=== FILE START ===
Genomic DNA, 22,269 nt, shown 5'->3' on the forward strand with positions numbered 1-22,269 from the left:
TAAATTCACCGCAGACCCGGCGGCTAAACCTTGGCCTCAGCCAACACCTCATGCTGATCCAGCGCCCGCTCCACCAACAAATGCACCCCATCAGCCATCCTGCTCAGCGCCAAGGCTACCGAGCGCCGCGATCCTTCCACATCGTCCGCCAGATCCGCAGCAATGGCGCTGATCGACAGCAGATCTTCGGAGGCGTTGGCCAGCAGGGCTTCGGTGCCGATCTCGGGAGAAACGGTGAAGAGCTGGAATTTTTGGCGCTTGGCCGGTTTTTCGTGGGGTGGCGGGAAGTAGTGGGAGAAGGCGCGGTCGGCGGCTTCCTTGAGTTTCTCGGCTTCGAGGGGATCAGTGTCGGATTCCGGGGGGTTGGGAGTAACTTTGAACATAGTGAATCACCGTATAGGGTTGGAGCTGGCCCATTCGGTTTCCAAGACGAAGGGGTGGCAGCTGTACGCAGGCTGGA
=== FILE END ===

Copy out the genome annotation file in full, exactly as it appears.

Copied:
Genomic DNA, 22,269 nt, shown 5'->3' on the forward strand with positions numbered 1-22,269 from the left:
TAAATTCACCGCAGACCCGGCGGCTAAACCTTGGCCTCAGCCAACACCTCATGCTGATCCAGCGCCCGCTCCACCAACAAATGCACCCCATCAGCCATCCTGCTCAGCGCCAAGGCTACCGAGCGCCGCGATCCTTCCACATCGTCCGCCAGATCCGCAGCAATGGCGCTGATCGACAGCAGATCTTCGGAGGCGTTGGCCAGCAGGGCTTCGGTGCCGATCTCGGGAGAAACGGTGAAGAGCTGGAATTTTTGGCGCTTGGCCGGTTTTTCGTGGGGTGGCGGGAAGTAGTGGGAGAAGGCGCGGTCGGCGGCTTCCTTGAGTTTCTCGGCTTCGAGGGGATCAGTGTCGGATTCCGGGGGGTTGGGAGTAACTTTGAACATAGTGAATCACCGTATAGGGTTGGAGCTGGCCCATTCGGTTTCCAAGACGAAGGGGTGGCAGCTGTACGCAGGCTGGA